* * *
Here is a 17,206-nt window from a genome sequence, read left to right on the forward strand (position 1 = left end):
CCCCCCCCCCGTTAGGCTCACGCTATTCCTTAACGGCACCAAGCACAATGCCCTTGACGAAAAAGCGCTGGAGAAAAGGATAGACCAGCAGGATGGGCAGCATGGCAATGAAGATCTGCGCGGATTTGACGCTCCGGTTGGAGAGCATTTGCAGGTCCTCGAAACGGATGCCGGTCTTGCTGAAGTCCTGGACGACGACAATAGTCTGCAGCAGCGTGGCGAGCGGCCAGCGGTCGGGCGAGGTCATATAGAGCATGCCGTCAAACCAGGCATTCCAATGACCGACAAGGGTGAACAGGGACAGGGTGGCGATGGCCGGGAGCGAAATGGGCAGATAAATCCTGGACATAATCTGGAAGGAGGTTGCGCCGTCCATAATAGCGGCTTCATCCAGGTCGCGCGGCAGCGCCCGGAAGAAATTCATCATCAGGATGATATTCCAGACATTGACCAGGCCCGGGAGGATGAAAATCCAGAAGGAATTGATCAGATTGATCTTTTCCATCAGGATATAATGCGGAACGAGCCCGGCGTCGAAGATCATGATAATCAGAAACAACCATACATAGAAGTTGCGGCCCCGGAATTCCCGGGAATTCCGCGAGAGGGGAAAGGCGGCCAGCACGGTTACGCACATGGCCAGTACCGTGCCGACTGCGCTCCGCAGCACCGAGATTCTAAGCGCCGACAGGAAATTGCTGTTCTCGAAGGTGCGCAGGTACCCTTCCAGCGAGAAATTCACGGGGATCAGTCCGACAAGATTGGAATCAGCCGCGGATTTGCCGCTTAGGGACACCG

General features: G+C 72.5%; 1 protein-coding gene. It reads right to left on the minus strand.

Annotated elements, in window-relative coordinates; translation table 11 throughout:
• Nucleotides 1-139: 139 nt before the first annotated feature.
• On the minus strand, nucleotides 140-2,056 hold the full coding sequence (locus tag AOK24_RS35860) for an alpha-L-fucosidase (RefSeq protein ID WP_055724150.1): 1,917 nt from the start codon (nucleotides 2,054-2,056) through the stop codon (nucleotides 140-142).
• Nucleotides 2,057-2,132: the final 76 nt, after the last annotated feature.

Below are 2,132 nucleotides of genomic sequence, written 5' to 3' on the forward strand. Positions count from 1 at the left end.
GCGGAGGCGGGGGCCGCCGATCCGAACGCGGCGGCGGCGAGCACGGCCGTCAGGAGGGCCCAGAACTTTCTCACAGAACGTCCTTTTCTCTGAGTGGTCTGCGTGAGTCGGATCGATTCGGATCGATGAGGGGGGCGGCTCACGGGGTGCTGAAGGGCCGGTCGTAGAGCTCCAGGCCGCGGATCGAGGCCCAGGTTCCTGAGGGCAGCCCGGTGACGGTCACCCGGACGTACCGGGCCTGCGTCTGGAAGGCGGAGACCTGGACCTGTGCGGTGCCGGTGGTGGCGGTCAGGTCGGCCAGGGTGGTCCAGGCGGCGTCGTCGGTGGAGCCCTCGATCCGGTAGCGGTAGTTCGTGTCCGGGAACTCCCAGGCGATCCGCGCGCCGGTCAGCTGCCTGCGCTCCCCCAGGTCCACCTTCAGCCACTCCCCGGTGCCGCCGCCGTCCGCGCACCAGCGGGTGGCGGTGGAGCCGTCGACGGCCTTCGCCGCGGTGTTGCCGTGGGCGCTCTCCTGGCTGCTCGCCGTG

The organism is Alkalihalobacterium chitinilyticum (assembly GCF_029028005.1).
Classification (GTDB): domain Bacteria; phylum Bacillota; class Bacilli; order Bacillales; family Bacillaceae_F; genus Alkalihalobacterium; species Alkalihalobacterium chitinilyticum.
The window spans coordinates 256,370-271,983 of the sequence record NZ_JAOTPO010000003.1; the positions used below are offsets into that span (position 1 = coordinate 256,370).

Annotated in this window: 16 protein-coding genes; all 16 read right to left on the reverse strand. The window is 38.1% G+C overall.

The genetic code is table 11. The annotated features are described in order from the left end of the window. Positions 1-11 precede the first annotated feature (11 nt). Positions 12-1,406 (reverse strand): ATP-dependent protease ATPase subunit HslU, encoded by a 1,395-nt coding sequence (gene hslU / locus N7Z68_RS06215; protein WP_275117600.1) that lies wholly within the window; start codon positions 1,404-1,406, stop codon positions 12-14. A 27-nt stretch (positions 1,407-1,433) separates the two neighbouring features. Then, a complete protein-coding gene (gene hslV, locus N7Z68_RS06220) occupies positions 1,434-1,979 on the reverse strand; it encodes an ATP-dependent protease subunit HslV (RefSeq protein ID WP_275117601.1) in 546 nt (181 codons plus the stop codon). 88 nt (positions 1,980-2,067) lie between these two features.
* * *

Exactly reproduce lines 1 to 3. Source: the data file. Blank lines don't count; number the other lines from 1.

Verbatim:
Here is a 17,206-nt window from a genome sequence, read left to right on the forward strand (position 1 = left end):
CCCCCCCCCCGTTAGGCTCACGCTATTCCTTAACGGCACCAAGCACAATGCCCTTGACGAAAAAGCGCTGGAGAAAAGGATAGACCAGCAGGATGGGCAGCATGGCAATGAAGATCTGCGCGGATTTGACGCTCCGGTTGGAGAGCATTTGCAGGTCCTCGAAACGGATGCCGGTCTTGCTGAAGTCCTGGACGACGACAATAGTCTGCAGCAGCGTGGCGAGCGGCCAGCGGTCGGGCGAGGTCATATAGAGCATGCCGTCAAACCAGGCATTCCAATGACCGACAAGGGTGAACAGGGACAGGGTGGCGATGGCCGGGAGCGAAATGGGCAGATAAATCCTGGACATAATCTGGAAGGAGGTTGCGCCGTCCATAATAGCGGCTTCATCCAGGTCGCGCGGCAGCGCCCGGAAGAAATTCATCATCAGGATGATATTCCAGACATTGACCAGGCCCGGGAGGATGAAAATCCAGAAGGAATTGATCAGATTGATCTTTTCCATCAGGATATAATGCGGAACGAGCCCGGCGTCGAAGATCATGATAATCAGAAACAACCATACATAGAAGTTGCGGCCCCGGAATTCCCGGGAATTCCGCGAGAGGGGAAAGGCGGCCAGCACGGTTACGCACATGGCCAGTACCGTGCCGACTGCGCTCCGCAGCACCGAGATTCTAAGCGCCGACAGGAAATTGCTGTTCTCGAAGGTGCGCAGGTACCCTTCCAGCGAGAAATTCACGGGGATCAGTCCGACAAGATTGGAATCAGCCGCGGATTTGCCGCTTAGGGACACCG

General features: G+C 72.5%; 1 protein-coding gene. It reads right to left on the minus strand.